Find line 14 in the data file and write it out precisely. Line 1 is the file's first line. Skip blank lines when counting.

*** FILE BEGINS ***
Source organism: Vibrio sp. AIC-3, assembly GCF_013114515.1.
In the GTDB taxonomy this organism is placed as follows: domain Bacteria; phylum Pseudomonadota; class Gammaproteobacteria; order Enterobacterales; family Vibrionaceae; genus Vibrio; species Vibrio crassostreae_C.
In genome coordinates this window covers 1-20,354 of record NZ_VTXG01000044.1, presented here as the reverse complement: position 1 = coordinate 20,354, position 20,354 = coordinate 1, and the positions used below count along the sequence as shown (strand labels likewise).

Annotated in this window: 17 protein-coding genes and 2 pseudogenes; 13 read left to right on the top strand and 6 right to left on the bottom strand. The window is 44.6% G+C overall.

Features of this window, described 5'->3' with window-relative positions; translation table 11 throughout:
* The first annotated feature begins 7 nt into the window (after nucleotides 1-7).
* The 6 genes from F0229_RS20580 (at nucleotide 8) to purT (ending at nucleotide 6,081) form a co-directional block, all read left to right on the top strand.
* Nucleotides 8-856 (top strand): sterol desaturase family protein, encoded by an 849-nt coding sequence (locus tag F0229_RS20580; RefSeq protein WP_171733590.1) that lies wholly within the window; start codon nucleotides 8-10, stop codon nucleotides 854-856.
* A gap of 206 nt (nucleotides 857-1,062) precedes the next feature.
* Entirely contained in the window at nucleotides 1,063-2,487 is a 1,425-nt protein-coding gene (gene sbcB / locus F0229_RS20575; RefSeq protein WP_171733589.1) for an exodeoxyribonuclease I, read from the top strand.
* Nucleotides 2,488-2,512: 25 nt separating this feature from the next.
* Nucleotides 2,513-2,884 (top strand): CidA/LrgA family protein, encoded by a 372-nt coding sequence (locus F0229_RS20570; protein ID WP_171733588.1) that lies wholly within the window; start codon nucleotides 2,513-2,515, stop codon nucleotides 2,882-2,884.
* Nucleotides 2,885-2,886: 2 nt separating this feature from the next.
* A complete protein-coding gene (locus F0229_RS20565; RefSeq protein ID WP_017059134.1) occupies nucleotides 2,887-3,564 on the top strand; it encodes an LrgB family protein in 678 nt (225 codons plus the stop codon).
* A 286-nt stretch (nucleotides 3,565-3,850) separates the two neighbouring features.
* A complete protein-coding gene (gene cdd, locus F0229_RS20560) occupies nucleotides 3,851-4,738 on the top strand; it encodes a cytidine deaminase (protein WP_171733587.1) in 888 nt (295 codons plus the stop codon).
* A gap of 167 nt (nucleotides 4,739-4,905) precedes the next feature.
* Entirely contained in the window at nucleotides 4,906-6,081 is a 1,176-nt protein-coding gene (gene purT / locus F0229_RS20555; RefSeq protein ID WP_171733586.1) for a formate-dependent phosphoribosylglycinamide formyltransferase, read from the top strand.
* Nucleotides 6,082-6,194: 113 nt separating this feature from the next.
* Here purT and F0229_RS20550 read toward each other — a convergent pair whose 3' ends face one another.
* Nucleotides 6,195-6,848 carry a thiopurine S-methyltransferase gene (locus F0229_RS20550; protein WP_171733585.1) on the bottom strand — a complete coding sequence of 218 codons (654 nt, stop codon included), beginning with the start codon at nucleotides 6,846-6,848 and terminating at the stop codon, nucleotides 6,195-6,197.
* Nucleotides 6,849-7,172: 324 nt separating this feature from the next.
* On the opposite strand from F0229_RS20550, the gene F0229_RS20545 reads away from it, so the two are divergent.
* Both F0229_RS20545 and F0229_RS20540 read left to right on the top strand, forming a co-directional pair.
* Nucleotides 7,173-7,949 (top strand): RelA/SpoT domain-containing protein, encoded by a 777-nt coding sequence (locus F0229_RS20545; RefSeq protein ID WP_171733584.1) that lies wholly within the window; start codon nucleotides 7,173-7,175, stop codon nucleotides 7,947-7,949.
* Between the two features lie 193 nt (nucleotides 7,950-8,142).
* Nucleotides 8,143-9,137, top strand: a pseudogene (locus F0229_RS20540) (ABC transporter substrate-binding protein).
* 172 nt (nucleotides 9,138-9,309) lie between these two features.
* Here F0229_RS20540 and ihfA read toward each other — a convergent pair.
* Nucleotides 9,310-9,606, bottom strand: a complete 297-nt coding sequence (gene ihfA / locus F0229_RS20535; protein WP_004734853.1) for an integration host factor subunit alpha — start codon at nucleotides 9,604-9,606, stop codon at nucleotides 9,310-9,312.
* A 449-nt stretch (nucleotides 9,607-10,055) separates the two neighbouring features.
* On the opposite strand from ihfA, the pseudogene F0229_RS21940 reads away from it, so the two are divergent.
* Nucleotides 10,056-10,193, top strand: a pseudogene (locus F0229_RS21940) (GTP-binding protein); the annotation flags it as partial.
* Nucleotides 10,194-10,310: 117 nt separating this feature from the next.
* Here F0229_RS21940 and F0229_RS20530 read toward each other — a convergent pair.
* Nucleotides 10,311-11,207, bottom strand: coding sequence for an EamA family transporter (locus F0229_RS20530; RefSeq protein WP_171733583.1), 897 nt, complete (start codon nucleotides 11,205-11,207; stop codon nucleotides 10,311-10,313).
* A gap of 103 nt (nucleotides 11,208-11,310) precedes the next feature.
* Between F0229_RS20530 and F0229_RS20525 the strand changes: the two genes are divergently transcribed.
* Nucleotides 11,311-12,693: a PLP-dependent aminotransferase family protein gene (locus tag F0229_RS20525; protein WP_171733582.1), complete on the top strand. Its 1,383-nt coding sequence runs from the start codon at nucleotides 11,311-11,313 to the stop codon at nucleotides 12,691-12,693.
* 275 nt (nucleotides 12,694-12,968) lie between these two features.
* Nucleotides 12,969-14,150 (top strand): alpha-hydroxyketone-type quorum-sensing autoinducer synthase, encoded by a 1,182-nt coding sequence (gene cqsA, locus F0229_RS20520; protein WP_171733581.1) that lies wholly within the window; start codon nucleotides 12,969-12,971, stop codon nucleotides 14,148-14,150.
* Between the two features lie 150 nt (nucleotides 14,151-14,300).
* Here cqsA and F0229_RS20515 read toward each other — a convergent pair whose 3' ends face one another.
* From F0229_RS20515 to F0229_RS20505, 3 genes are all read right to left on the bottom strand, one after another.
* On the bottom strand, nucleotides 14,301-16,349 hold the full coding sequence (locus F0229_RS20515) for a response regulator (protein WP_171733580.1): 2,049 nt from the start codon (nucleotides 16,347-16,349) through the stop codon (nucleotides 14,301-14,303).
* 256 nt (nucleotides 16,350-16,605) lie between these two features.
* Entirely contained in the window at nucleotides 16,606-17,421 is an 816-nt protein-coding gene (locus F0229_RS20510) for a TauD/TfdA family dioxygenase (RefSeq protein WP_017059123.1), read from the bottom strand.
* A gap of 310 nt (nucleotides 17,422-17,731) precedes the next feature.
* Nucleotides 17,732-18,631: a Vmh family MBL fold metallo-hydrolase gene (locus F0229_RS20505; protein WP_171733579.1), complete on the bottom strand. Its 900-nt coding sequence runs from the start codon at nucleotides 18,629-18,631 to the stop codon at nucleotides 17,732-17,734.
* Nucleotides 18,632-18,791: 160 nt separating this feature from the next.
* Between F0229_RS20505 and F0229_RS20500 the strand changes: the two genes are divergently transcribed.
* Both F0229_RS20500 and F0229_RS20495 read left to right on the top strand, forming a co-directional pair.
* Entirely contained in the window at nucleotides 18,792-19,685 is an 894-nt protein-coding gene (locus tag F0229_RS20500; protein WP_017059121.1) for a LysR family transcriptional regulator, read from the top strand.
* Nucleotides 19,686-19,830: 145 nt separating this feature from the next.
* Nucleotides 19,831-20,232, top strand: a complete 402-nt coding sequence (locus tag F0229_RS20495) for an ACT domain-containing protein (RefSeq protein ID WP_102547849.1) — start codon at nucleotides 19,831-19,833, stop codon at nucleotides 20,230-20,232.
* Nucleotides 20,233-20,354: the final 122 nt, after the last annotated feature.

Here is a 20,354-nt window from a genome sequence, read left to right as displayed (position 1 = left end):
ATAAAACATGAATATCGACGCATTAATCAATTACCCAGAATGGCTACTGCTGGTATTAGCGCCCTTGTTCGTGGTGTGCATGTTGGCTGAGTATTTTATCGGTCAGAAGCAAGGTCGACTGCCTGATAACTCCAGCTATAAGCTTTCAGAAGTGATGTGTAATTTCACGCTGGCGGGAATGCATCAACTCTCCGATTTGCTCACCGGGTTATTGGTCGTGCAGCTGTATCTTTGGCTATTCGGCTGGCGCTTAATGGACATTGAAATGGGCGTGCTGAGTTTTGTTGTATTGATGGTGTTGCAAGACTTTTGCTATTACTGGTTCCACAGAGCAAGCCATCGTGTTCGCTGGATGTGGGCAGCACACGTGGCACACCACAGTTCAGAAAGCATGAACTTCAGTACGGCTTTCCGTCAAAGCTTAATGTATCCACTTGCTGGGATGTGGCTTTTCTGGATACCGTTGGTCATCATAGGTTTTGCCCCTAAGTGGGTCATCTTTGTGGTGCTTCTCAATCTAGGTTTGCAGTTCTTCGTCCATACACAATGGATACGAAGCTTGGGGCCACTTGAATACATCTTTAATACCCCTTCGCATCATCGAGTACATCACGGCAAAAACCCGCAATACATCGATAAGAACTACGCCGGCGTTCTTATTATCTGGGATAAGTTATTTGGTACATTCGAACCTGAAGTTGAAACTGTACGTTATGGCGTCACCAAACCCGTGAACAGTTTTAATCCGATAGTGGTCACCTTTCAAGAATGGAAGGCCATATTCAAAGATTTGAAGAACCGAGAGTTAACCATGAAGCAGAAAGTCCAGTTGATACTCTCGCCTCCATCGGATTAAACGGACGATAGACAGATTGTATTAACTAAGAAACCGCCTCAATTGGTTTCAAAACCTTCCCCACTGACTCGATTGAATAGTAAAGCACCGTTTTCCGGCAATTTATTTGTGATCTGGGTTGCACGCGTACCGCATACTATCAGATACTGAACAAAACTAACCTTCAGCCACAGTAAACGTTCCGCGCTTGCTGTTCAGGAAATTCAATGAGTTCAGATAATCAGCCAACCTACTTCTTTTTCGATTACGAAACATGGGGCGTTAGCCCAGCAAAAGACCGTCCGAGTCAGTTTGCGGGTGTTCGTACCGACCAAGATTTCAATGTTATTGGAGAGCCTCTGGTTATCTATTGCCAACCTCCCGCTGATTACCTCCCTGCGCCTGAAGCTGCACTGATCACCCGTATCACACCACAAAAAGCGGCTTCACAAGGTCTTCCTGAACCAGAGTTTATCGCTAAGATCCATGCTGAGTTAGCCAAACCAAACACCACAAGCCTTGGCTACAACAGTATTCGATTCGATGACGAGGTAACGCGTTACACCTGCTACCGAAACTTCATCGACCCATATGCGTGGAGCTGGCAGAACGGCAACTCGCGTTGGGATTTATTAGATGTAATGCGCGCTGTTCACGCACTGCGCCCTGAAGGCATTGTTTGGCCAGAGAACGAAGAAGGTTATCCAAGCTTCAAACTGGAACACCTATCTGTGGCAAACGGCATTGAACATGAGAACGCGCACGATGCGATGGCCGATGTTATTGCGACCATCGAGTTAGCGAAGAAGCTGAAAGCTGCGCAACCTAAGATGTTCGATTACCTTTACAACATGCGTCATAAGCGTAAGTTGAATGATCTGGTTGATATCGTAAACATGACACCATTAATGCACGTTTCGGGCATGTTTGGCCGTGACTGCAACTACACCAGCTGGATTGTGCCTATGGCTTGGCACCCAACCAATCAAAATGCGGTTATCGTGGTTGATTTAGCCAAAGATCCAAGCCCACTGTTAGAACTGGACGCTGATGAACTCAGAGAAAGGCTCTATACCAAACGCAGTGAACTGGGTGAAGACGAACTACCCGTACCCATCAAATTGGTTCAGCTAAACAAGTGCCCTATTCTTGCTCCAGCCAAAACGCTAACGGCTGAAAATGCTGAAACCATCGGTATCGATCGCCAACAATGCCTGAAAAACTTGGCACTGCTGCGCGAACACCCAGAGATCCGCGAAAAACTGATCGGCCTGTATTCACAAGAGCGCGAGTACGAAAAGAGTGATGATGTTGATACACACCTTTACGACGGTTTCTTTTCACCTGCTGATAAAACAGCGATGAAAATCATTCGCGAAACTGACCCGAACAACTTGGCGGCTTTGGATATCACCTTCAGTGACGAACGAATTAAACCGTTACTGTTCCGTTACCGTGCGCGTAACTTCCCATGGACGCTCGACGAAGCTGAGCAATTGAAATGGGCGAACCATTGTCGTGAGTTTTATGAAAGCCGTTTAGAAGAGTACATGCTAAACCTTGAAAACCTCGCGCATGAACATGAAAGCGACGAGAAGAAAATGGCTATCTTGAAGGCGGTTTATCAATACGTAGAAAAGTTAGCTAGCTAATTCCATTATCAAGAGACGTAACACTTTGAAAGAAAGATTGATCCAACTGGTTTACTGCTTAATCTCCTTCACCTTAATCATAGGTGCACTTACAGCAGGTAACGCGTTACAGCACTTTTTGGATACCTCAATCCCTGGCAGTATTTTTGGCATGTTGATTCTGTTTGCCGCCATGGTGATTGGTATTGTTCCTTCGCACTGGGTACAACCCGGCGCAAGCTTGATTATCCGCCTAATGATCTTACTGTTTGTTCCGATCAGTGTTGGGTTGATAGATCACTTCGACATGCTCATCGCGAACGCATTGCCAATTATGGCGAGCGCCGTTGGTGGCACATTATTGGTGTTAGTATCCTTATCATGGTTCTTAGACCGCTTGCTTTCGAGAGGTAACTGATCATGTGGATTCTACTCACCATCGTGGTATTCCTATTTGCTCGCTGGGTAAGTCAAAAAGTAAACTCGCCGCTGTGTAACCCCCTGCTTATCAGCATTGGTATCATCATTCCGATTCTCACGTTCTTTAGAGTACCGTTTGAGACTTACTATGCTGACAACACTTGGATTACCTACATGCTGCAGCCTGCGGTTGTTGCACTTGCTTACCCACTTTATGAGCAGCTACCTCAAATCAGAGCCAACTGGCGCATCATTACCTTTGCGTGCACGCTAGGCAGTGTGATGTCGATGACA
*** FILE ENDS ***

* A complete protein-coding gene (locus F0229_RS20565; RefSeq protein ID WP_017059134.1) occupies nucleotides 2,887-3,564 on the top strand; it encodes an LrgB family protein in 678 nt (225 codons plus the stop codon).